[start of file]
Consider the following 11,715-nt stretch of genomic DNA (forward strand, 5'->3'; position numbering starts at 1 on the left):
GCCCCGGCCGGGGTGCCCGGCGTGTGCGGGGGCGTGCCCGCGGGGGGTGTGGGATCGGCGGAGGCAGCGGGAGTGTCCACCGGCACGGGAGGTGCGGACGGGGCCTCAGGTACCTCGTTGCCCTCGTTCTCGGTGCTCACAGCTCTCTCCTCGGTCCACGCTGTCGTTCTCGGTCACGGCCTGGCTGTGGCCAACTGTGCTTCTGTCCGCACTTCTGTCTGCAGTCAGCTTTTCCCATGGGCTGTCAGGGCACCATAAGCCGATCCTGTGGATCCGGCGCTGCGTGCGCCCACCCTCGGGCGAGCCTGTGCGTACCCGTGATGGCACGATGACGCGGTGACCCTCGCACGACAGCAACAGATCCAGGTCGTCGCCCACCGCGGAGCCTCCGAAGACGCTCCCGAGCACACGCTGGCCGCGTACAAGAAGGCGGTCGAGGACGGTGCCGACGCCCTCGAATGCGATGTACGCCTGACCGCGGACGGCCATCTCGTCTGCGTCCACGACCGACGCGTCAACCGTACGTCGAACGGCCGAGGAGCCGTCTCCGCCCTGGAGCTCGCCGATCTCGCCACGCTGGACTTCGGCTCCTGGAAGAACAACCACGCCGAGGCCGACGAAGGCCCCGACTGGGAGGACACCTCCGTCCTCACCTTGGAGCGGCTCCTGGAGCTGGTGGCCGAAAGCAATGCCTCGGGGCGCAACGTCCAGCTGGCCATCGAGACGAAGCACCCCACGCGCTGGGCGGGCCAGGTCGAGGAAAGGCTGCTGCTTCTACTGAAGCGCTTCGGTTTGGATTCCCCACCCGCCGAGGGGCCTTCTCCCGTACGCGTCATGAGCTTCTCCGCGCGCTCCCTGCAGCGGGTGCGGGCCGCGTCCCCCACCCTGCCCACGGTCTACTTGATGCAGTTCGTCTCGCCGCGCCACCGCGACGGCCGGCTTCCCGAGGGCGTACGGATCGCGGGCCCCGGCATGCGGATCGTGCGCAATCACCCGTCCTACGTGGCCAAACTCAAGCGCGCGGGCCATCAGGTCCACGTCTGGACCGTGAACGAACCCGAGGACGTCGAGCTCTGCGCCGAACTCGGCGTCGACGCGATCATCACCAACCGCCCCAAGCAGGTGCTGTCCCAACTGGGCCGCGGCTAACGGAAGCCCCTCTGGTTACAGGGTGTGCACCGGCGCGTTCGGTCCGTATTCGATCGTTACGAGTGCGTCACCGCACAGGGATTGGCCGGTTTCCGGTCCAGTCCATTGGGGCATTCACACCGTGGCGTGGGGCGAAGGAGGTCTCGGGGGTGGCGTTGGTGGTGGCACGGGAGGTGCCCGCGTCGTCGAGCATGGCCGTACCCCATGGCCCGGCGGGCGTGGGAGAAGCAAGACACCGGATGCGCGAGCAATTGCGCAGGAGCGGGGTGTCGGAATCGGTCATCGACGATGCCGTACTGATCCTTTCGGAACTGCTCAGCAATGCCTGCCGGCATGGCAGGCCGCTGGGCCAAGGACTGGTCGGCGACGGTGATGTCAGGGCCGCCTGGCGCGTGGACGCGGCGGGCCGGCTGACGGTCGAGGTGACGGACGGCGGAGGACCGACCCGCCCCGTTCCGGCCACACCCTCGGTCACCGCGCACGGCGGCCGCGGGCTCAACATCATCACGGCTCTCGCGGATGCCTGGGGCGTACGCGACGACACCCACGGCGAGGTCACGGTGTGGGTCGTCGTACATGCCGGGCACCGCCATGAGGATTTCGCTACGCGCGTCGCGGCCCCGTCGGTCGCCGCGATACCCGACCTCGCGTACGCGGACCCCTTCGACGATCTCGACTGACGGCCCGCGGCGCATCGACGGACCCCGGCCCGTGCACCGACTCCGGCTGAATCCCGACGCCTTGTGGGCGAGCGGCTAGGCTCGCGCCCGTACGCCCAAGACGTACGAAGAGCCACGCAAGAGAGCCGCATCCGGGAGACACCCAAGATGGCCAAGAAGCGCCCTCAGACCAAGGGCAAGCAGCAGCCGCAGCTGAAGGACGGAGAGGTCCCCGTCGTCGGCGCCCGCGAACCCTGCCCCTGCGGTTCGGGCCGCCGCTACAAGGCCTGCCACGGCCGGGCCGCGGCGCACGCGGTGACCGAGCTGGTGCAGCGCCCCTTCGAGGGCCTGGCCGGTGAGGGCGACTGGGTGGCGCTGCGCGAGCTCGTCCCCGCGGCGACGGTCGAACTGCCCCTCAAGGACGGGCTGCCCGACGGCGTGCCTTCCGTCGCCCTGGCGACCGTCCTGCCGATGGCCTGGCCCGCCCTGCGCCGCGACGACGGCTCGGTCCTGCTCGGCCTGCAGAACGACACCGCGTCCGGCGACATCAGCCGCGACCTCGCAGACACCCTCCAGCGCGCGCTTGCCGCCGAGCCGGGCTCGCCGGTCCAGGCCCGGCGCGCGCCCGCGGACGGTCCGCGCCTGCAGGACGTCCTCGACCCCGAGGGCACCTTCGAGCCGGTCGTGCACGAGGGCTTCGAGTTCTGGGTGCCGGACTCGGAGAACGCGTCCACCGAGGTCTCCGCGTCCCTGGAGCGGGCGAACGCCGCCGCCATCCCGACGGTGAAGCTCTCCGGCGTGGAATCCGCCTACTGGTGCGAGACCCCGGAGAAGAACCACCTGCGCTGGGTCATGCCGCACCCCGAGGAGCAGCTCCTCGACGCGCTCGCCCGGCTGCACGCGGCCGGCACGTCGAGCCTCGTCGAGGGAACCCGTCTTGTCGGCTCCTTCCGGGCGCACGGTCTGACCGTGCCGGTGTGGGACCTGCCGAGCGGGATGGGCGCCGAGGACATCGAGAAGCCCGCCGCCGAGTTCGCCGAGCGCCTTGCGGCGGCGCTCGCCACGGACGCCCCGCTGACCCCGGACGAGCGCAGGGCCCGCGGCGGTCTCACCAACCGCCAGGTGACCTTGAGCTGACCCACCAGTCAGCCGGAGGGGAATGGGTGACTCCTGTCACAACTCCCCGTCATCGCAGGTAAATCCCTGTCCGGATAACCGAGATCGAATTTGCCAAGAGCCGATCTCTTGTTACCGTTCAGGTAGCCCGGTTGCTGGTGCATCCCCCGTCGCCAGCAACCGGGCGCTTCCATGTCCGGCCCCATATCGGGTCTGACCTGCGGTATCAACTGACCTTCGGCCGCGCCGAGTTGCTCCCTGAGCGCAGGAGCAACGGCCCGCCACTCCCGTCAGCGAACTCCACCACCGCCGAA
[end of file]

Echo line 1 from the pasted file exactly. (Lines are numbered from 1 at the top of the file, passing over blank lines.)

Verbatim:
Consider the following 11,715-nt stretch of genomic DNA (forward strand, 5'->3'; position numbering starts at 1 on the left):